Disclosure: This site may receive compensation when you click on some links and make purchases.

Rare Horse Collar! 1959 Edsel Corsair

Ford estimated there was a consumer need for a line of automobiles positioned between the Mercury and Lincoln brands and brought the ill-fated Edsel to market in 1958. Their projections were wrong, and they launched the Edsel Division at the wrong time – in the middle of an economic recession. Not to mention the “horse collar” grille which received a lot of criticism. This second-year Corsair looks to be in great shape, though the seller mentions there may be a little rust. Located in La Mesa, California, this rare car is available here on Barn Finds Classifieds for $14,995.

Total Edsel production was only 68,000 units in 1958 and that would be the car’s high-water mark. Sales would drop to 47,000 vehicles in 1959 and – as Ford was knee-deep in red ink for the initiative – the company pulled the plug on Edsel just after the 1960 selling season began. The seller’s 1959 Corsair, the top-of-the-line model, is one of fewer than 2,500 built as a 2-door hardtop. In their second year, the Edsel began to lose some of its exclusive appeal and the 1959s borrowed more from the existing Ford/Mercury parts bin to save money.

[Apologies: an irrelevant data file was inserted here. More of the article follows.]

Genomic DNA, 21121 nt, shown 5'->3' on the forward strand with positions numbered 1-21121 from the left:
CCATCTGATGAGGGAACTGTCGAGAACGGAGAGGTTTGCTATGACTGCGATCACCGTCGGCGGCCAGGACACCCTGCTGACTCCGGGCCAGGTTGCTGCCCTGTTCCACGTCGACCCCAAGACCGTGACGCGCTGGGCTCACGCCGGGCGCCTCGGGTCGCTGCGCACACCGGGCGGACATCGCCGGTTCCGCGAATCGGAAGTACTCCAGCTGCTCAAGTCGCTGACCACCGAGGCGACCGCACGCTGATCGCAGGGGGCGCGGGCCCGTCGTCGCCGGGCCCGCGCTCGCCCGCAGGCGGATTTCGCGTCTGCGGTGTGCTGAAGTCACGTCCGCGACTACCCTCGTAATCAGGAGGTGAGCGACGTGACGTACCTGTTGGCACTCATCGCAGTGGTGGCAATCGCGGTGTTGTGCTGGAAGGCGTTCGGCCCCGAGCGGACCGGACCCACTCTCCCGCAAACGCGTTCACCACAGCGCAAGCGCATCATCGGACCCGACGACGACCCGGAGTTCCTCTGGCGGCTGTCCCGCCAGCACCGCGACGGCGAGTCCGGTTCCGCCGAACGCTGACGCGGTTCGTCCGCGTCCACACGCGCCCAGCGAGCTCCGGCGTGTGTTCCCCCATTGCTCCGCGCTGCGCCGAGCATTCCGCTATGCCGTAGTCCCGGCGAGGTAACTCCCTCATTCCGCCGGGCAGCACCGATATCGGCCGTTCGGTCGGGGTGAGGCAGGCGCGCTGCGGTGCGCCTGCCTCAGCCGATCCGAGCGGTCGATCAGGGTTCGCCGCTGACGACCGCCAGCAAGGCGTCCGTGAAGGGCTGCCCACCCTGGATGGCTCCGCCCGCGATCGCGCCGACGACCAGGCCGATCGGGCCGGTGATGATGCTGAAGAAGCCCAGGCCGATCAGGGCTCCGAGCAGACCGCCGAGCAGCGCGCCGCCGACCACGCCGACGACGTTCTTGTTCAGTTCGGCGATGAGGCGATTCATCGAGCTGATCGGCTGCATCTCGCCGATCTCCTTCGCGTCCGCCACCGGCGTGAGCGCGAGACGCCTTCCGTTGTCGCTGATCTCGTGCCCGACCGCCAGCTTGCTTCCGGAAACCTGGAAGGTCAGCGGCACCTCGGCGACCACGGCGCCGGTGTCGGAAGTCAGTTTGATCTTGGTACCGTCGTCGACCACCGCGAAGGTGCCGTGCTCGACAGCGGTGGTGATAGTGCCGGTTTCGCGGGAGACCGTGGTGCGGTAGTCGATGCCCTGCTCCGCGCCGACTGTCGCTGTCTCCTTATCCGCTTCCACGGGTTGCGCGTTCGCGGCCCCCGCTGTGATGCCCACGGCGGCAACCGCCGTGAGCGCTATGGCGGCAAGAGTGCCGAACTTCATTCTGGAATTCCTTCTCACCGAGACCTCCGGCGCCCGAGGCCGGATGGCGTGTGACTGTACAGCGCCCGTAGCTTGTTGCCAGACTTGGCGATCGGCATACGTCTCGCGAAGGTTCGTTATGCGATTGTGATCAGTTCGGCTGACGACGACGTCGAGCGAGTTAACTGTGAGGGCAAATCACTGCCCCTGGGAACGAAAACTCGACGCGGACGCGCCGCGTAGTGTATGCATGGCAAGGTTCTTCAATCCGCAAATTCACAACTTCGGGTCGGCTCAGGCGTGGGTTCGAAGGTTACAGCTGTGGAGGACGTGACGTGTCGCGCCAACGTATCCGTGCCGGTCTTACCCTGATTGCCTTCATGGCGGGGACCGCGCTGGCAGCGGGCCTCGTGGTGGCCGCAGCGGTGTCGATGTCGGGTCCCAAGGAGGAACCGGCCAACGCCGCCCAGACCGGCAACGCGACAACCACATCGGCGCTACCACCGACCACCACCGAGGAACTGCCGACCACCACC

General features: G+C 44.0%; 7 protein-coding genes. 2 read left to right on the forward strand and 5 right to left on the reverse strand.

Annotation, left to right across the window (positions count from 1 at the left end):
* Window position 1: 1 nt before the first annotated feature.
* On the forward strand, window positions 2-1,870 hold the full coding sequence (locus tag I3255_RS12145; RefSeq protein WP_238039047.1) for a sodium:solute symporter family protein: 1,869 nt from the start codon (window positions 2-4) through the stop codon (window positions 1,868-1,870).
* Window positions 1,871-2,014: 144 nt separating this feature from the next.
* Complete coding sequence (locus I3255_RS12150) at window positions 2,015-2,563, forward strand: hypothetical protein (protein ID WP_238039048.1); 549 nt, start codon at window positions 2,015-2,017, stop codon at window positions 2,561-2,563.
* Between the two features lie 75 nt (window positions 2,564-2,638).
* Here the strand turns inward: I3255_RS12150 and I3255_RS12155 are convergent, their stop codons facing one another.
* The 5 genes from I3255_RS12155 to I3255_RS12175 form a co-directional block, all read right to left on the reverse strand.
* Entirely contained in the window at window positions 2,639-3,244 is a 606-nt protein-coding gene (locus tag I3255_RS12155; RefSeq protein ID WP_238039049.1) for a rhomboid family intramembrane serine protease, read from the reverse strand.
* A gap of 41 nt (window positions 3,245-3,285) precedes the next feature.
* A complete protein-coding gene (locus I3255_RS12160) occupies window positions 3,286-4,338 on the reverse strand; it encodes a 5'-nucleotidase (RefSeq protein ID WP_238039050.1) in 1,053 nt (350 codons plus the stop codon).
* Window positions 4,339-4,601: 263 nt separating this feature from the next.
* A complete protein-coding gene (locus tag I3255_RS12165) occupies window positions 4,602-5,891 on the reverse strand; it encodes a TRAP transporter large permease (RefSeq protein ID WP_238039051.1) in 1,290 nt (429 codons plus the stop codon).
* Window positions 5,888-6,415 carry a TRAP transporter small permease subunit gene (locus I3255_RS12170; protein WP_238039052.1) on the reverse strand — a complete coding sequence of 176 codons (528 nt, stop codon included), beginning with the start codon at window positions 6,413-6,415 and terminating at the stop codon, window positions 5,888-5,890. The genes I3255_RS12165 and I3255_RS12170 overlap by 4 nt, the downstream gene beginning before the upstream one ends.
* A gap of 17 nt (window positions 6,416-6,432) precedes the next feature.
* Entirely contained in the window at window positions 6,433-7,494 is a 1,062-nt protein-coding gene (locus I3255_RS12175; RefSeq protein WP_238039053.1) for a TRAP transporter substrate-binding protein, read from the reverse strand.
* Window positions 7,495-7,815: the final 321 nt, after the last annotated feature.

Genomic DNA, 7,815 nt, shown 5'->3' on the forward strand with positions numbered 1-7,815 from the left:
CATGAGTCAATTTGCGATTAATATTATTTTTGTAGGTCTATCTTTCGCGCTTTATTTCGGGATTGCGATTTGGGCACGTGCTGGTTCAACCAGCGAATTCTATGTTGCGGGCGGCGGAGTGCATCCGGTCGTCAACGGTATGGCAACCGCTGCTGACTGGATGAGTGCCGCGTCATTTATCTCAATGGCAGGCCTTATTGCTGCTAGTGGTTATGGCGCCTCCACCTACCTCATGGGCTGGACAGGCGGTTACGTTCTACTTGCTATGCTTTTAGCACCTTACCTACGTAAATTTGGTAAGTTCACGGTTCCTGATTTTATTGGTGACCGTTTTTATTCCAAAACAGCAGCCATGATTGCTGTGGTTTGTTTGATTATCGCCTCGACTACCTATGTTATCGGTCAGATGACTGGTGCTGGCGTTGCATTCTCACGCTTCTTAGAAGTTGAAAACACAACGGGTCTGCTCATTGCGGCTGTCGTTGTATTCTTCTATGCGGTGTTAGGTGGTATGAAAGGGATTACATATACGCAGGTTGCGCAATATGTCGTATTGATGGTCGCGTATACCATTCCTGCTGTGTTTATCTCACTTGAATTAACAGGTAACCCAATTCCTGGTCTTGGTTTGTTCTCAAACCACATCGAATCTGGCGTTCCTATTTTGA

This Edsel has had some major work done more recently. The original 332 cubic inch V8 engine was rebuilt within the past 6,000 miles and the automatic transmission got the same treatment 4,000 miles ago. Items like the fuel pump and ignition have been upgraded to electronic which should make the automobile perform better than it would have when new. The odometer turned over not long ago with a report of 100,800 miles.

The seller is light on photos but encourages direct contact to get more. So, the “California rust” that’s mentioned only seems to be prevalent on the insides of the trunk. But the white over aqua paint presents well and may or may not be original. All-in-all, this appears to be a solid and complete car that should be a pleasure to drive – and perhaps garner some looks and questions at Cars & Coffee.


  1. Lukin R.

    2nd gen… do not want, same as 3rd gen.

    Design of 1st gen is just COOL!

    Like 5
  2. mike

    Very nice Edsel…they always got a bad rap.

    Like 7
  3. Will Fox

    Interior shot is useless. Except to say the seat covers aren’t original. And it seems every other `59 Edsel is this shade of turquoise–blah.

    Like 4
  4. LCL

    Did Edsel customers buy them instead of Ford competitors products or instead of other Ford/Mercury products?

    Like 2
    • Rick

      That’s a good question. I’d never thought of that angle.

      I remember reading that many 1958 Edsel buyers had previously owned Packards. As for 1959 it was a good year for the Ford brand so evidently Edsel sales didn’t have much of a siphoning off effect.

      Regarding the 1960 Edsel there were less than 3,000 sold which barely affected anything at all.

      Like 2
  5. Steve